Grant & Haverkamp, (1995), emphasize that is essential that at the end of the assessment that the counselor’s conceptualization of the problem be discussed with the client to determine if the client agrees with the case formulation and the proposed intervention plan. Grant & Haverkamp point out that this will enforce the collaborative nature of the relationship and helps the counselor develop the plans that fit the client’s own unique experience of the problem. Researchers found that clients’ post-treatment improvement in pain and disability to be associated with pretreatment agreement with the philosophy of a pain management treatment approach (Shutty, DeGood, & Tuttle cited by Grant & Haverkamp, 1995).


Intervention Approaches used in pain management are as follows:  Reconceptualization of the Pain Problem

Holzman et al. cited by Grant & Haverkamp, (1995) state that the purpose of the following CBT interventions is to assist clients in reconceptualizing their pain problem from that of a medical symptom that is out of their control to a belief that pain perception is amenable to change through physical and psychological interventions. Holzman et al. emphasize that the explanation of the construct of chronic pain and the CBT approach is a vital first step in the counseling process, because it is important that clients believe the concept makes sense and are prepared to experiment to see if it applies to them.

Goal Setting


Holzman et al. state that it is important to establish specific and mutual goals. Goals need to be specific, measurable, and without reference to pain or distress (Philips cited by Grant & Haverkamp, 1995). They give as an example, rather than “I would like to be able to increase my level of exercise without increasing my pain,” the goal can be phrased as “Walk at a brisk speed for 30 minutes, four times a week.” Holzman et al. also state that goals provide a means of evaluating counseling progress and avoiding miscommunication and unrealistic counseling expectations.
 

Daily Pain Diary


Philips (cited by Grant & Haverkamp, 1995) suggests for at least first few weeks of counseling that clients keep a record of pain frequency, duration and intensity, sleep patterns, and medication intake. This record is based on hourly ratings.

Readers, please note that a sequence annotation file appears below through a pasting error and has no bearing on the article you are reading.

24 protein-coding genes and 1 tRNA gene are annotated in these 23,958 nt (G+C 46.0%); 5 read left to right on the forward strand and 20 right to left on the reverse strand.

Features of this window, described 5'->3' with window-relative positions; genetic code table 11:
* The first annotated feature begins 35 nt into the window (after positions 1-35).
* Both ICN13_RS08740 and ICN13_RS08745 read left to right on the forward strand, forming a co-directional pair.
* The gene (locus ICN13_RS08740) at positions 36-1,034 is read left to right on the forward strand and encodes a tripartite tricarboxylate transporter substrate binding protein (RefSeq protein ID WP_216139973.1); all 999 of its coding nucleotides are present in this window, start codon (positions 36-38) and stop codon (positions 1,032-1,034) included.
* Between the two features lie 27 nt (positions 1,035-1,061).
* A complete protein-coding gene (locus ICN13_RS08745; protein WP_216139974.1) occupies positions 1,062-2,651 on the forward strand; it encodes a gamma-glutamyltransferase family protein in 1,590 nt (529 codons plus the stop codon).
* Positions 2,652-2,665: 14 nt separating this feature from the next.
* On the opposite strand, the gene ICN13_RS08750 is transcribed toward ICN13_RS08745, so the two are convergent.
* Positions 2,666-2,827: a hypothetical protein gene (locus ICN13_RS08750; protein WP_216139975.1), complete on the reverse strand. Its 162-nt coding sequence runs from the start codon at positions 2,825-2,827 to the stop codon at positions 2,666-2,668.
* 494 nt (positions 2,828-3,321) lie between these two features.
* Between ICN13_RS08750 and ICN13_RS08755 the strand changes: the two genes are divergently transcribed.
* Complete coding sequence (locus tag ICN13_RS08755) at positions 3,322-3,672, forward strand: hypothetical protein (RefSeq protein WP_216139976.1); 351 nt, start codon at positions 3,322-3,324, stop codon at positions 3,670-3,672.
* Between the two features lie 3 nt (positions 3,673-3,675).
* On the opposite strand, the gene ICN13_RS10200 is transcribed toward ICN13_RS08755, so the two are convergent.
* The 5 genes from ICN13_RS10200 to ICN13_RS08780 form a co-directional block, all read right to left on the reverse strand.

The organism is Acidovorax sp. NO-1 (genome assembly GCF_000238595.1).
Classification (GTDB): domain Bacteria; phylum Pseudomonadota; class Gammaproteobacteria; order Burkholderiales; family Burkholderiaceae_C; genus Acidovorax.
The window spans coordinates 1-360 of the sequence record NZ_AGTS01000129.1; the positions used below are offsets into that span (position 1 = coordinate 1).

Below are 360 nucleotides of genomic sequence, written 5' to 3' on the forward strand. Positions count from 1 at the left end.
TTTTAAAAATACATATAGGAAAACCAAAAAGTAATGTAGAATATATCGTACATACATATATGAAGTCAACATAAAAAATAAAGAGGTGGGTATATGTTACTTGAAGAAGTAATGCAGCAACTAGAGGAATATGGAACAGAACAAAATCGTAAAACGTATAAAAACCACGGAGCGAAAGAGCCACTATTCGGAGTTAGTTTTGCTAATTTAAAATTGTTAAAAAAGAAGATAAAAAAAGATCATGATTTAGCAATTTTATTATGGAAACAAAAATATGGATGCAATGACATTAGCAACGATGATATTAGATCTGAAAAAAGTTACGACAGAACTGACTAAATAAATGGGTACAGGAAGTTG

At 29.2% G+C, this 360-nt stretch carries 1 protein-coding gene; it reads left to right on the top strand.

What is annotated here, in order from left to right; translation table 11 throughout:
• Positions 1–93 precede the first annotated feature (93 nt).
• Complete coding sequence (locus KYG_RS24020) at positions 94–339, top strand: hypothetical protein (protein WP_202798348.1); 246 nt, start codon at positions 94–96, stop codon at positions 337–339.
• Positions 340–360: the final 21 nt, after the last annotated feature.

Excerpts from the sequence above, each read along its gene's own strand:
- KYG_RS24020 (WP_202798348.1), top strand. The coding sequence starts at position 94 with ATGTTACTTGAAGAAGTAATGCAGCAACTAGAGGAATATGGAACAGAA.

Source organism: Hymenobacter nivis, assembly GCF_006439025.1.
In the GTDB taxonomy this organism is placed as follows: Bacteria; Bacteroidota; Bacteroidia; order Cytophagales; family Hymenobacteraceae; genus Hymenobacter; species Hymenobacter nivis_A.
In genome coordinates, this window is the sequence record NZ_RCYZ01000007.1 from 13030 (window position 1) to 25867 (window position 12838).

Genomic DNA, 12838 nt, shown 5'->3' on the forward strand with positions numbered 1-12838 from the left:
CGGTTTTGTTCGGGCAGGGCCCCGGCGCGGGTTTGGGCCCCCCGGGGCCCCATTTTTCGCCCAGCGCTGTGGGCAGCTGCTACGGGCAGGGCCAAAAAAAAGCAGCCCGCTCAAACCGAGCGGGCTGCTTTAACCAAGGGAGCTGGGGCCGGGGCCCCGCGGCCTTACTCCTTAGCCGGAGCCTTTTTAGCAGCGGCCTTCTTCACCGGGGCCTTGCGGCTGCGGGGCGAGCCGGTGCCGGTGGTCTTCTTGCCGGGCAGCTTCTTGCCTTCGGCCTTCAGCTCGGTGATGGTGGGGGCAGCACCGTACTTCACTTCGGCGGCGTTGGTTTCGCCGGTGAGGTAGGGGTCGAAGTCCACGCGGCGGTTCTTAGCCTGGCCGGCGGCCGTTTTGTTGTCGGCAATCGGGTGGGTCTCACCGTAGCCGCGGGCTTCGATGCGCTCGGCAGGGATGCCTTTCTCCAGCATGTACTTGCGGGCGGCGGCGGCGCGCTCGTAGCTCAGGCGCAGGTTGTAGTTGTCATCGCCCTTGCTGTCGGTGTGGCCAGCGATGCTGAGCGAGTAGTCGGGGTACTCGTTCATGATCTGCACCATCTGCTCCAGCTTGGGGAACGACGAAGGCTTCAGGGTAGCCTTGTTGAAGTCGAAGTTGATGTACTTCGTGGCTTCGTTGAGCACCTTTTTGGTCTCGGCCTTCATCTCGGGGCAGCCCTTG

Physical Interventions


Exercise: Many chronic pain clients are physically inactive.  Therefore, an exercise program is an important intervention strategy for overcoming physical deconditioning and the belief that any activity beyond the minimal is damaging (Philips, 1988; Turk & Holzman, 1986, cited by Grant & Haverkamp, 1995). Philips emphasizes that the program needs to be graduated, so that clients slowly work up to therapeutic levels, and carefully explained in terms of long-term benefits, such as increased muscle strength, flexibility, and sense of well-being.


Relaxation training: Relaxation training is one of the most common techniques used in chronic pain management programs (Holzman et al., 1986; Melzack & Wall, 1982, cited by Grant & Haverkamp, 1995). Philips points out that the aim of these techniques is to teach clients to reduce physiological arousal and muscle tension on demand. Relaxation techniques can include deep breathing, progressive muscle relaxation, relaxing imagery, cue-controlled relaxation, autogenic relaxation, or hypnosis. The additional benefit of relaxation training is that it can also be used to enhance sleep, which is frequently disrupted with chronic pain (Grant & Haverkamp, 1995).

Biofeedback: Some researchers have found that electromyograph biofeedback may benefit clients who do not respond to simple relaxation training, but the lower cost of simple relaxation normally makes it the treatment of choice (Blanchard, Andrasik, Evans, Applebaum, & Rodichok, cited by Grant & Haverkamp, 1995).


Emotional Interventions


Anxiety Diffusion.